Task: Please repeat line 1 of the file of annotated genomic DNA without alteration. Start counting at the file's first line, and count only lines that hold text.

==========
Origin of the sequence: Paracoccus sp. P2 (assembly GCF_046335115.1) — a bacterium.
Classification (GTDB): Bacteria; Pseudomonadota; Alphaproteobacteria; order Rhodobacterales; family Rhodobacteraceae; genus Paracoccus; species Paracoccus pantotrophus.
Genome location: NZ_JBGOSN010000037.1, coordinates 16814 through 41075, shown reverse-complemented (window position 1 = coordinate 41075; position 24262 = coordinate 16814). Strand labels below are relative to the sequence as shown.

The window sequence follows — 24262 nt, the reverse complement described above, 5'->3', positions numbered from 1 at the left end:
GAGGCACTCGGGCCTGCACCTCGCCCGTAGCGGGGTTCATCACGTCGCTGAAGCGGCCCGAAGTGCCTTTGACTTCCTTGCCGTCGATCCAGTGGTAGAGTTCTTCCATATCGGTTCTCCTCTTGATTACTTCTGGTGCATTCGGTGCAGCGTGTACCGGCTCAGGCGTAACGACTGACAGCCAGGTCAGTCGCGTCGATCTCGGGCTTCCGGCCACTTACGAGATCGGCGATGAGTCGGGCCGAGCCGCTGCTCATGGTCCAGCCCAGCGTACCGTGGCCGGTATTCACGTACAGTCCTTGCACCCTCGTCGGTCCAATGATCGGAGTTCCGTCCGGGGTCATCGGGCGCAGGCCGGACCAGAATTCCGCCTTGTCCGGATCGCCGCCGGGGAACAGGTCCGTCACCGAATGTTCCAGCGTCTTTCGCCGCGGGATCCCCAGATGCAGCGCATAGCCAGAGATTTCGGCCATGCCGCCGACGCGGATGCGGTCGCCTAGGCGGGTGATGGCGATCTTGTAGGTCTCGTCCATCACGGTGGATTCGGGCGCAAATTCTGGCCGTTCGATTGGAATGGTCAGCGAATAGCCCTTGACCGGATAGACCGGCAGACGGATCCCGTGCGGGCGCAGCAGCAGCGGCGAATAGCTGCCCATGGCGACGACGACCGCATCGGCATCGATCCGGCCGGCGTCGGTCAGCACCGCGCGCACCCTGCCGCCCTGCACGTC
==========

Origin of the sequence: Paracoccus sp. P2 (assembly GCF_046335115.1) — a bacterium.